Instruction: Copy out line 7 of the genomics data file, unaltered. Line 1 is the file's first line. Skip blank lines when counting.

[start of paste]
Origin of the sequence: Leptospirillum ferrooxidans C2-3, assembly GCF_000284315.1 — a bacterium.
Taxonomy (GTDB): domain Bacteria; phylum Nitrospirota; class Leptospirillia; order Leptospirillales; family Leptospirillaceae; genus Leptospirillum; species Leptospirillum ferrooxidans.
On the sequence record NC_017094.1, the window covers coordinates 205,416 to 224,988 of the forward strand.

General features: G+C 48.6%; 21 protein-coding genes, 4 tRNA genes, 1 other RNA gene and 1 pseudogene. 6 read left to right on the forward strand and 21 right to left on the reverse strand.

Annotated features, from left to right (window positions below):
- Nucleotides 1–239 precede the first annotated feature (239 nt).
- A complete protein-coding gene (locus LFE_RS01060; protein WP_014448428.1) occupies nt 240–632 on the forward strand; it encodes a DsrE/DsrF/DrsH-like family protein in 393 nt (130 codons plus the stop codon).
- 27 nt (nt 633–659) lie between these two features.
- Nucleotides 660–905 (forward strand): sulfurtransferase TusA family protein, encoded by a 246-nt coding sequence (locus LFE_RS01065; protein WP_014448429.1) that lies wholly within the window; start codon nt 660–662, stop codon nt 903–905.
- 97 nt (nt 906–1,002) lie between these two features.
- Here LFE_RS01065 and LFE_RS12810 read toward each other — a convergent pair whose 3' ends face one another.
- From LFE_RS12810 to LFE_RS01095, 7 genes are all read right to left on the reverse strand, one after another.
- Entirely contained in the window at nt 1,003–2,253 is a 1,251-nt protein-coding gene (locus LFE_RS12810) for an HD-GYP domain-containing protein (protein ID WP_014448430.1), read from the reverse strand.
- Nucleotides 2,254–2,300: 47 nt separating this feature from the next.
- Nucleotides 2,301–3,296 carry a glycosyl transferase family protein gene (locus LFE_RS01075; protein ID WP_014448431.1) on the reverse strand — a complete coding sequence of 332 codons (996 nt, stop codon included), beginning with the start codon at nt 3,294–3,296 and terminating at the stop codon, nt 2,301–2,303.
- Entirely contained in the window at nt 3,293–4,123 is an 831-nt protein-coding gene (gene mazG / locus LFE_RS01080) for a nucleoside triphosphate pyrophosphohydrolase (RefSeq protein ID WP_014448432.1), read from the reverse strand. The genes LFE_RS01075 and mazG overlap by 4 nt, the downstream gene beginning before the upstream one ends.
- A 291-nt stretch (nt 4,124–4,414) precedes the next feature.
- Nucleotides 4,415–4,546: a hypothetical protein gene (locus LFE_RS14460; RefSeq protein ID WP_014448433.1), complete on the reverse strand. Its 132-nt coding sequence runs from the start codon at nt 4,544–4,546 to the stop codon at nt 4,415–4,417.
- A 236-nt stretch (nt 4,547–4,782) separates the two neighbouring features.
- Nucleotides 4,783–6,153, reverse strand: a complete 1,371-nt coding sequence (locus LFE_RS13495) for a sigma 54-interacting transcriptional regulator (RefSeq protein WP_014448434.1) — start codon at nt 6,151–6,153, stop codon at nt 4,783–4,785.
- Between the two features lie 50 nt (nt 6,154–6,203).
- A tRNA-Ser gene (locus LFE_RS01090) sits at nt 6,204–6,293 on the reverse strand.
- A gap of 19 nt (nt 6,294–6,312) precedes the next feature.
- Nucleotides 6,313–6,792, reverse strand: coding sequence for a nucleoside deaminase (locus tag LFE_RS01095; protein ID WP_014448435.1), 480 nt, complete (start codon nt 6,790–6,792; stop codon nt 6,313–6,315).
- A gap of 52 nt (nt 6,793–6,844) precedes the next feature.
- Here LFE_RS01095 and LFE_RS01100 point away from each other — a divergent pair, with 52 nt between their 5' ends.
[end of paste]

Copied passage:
- A complete protein-coding gene (locus LFE_RS01060; protein WP_014448428.1) occupies nt 240–632 on the forward strand; it encodes a DsrE/DsrF/DrsH-like family protein in 393 nt (130 codons plus the stop codon).